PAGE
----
Identification. The Mbeere live in Embu District in the Eastern Province of Kenya, East Africa. The name "Mbeere" means "first," referring to their belief that they were the initial occupants of their territory. The earlier literature sometimes referred to them as "Embu," who are distinct but culturally close neighbors. Other accounts have described both the Mbeere and Embu as "subgroups" of the Kikuyu.
Location. Mbeere territory, comprising more than 1,500 square kilometers in the southeastern part of Embu District, is an area of variable rainfall, soil types, and vegetation. It is divided into three ecological zones that fall away from Mount Kenya along a northwest-to-southeast gradient. The zone above 1,000 meters supports banana and maize cultivation. The middle zone, between 750 and 1,000 meters, sustains millet, sorghum, beans, and drought-resistant maize. The zone below 750 meters, suitable for herding, is a desiccated area of cactus and acacia.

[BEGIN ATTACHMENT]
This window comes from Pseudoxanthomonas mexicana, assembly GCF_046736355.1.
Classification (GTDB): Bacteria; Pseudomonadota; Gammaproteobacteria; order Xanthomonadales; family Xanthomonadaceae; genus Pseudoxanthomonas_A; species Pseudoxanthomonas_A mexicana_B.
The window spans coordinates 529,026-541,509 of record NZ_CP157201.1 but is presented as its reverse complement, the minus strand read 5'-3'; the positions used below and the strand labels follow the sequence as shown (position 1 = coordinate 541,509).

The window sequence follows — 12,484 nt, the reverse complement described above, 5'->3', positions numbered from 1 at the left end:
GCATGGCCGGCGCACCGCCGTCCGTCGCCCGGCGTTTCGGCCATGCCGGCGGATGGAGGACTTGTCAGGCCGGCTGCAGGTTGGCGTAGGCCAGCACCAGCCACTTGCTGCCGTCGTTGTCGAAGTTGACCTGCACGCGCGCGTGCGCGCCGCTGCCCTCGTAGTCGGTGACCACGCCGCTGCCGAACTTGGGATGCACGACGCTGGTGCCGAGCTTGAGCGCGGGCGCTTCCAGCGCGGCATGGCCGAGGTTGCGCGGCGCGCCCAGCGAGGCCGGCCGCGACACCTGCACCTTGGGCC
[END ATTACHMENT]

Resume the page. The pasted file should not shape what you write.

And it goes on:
Demography. According to the 1989 national census, the Mbeere inhabitants of Embu District numbered 88,092. Population densities reflect sharp differences in the economic potential of the three ecological zones and range from 10 to over 200 people per square kilometer. The ratio of males to females is 100 to 111, indicating the tendency of men to seek employment outside the territory.
Linguistic Affiliation. The language is known as Kimbeere. It belongs to the Bantu Subfamily, which in turn is a subdivision of the Banue-Congo Group of Niger-Congo languages. Kimbeere is closely related to the other Bantu languages of the Mount Kenya periphery.